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Chapter XXIX.

The answer on the varieties of conviction which spring from tears.

Isaac: Not every kind of shedding of tears is produced by one feeling or one virtue. For in one way does that weeping originate which is caused by the pricks of our sins smiting our heart, of which we read: “I have laboured in my groanings, every night I will wash my bed; I will water my couch with my tears.” 1620 And again: “Let tears run down like a torrent day and night: give thyself no rest, and let not the apple of thine eye cease.” 1621 In another, that which arises from the contemplation of eternal good things and the desire of that future glory, owing to which even richer well-springs of tears burst forth from uncontrollable delights and boundless exultation, while our soul is athirst for the mighty Living God, saying, “When shall I come and appear before the presence of God? My tears have been my meat day and night,” 1622 declaring with daily crying and lamentation: “Woe is me that my sojourning is prolonged;” and: “Too long hath my soul been a sojourner.” 1623 In another way do the tears flow forth, which without any conscience of deadly sin, yet still proceed from the fear of hell and the recollection of that terrible judgment, with the terror of which the prophet was smitten and prayed to God, saying: “Enter not into judgment with Thy servant, for in Thy sight shall no man living be justified.” 1624 There is too another kind of tears, which are caused not by knowledge of one’s self but by the hardness and sins of others; whereby Samuel is described as having wept for Saul, and both the Lord in the gospel and Jeremiah in former days for the city of Jerusalem, the latter thus saying: “Oh, that my head were water and mine eyes a fountain of tears! And I will weep day and night for the slain of the daughter of my people.” 1625 Or also such as were those tears of which we hear in the hundred and first Psalm: “For I have eaten ashes for my bread, and mingled my cup with weeping.” 1626 And these were certainty not caused by the same feeling as those which arise in the sixth Psalm from the person of the penitent, but were due to the anxieties of this life and its distresses and losses, by which the righteous who are living in this world are oppressed. And this is clearly shown not only by the words of the Psalm itself, but also by its title, which runs as follows in the character of that poor person of whom it is said in the gospel that “blessed are the poor in spirit, for theirs is the kingdom of heaven:” 1627 “A prayer of the poor when he was in distress and poured forth his prayer to God.” 1628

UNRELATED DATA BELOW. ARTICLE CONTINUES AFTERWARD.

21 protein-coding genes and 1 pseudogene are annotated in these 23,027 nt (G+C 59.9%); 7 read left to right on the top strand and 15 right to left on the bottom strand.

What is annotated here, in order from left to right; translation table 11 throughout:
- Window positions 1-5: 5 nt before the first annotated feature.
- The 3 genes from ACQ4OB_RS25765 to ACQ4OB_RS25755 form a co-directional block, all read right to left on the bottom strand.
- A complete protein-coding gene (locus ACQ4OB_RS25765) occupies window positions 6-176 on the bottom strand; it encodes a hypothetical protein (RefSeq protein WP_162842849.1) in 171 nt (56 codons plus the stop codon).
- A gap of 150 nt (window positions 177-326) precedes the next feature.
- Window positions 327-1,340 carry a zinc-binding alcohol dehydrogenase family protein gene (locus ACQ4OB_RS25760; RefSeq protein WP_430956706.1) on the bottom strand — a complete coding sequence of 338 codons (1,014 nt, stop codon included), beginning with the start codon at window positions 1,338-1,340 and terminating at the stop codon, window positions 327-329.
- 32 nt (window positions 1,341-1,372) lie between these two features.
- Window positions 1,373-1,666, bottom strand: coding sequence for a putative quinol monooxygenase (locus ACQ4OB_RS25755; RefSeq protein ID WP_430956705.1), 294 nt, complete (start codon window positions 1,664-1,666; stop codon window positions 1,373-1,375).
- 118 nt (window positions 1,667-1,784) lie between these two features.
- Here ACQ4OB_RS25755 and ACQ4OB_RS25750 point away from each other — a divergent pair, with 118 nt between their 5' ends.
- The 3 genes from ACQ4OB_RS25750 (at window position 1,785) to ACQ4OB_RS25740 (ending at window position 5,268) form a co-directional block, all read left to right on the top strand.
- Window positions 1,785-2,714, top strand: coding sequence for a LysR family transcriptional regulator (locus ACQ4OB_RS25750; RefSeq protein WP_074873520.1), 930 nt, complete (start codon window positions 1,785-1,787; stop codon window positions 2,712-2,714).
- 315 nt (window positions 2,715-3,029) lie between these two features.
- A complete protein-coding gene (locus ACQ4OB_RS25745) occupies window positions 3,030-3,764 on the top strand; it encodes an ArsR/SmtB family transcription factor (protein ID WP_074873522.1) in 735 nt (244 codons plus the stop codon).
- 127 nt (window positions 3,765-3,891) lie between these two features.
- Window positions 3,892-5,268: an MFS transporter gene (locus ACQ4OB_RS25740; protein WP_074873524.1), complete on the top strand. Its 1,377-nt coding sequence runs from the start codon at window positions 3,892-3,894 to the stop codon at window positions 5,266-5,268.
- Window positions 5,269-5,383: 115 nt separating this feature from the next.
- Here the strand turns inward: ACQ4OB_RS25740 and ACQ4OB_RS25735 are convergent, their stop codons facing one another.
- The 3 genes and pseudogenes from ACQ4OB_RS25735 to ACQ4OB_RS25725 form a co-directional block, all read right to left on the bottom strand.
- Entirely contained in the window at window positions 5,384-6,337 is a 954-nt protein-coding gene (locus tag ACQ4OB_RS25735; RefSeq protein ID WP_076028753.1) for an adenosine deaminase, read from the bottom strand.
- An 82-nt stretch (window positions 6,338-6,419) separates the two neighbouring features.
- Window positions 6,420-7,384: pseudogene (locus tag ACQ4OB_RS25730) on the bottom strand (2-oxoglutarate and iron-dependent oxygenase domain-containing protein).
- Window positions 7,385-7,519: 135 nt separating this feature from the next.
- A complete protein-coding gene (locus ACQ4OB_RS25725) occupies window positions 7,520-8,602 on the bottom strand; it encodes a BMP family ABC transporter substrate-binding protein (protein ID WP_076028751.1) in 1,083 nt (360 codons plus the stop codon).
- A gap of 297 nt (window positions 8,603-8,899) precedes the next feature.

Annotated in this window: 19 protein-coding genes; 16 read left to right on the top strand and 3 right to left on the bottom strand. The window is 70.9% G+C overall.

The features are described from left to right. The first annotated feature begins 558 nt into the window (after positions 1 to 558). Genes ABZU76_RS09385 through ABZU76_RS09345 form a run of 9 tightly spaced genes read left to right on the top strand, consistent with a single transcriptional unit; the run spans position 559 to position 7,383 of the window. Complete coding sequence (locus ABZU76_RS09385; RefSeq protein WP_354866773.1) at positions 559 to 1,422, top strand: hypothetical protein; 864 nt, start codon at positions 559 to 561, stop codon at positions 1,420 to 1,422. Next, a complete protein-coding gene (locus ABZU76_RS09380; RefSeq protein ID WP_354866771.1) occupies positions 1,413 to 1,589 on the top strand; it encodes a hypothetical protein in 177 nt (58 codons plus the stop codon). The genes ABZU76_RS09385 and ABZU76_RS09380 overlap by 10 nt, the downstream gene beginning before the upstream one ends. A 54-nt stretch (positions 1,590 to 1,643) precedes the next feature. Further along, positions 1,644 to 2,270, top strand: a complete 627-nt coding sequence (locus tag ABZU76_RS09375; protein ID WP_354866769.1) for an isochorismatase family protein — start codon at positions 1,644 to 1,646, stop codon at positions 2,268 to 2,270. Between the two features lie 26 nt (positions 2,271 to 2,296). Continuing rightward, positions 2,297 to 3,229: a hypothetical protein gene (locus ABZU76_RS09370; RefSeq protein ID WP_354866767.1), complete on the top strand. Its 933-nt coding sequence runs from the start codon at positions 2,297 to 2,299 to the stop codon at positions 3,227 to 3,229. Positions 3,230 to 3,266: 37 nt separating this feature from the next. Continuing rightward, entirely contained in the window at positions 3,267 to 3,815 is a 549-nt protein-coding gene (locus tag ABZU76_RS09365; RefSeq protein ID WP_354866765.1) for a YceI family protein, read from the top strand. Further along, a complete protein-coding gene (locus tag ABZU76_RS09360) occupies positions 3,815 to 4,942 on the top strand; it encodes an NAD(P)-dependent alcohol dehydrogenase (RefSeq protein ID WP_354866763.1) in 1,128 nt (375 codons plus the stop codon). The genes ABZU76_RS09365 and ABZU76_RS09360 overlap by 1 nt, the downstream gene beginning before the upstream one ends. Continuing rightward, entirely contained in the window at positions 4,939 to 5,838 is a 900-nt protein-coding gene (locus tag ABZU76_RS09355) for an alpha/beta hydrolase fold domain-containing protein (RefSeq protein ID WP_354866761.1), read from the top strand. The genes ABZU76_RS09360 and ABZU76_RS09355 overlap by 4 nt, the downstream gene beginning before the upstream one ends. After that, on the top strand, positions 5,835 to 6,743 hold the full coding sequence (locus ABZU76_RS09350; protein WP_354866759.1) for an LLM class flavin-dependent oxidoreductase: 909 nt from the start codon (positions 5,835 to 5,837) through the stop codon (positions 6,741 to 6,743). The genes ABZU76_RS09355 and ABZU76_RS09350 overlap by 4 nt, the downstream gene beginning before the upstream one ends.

Ps. vi. 7.


Lam. ii. 18.


Ps. 43:3, 4.


Ps. 119:5, 6.


Psa. 143.2.


Jer. ix. 1.


Psa. 102.10.


S. Matt. v. 3.


Psa. 102.1.

Next: Chapter XXX. How tears ought not to be squeezed out, when they do not flow spontaneously.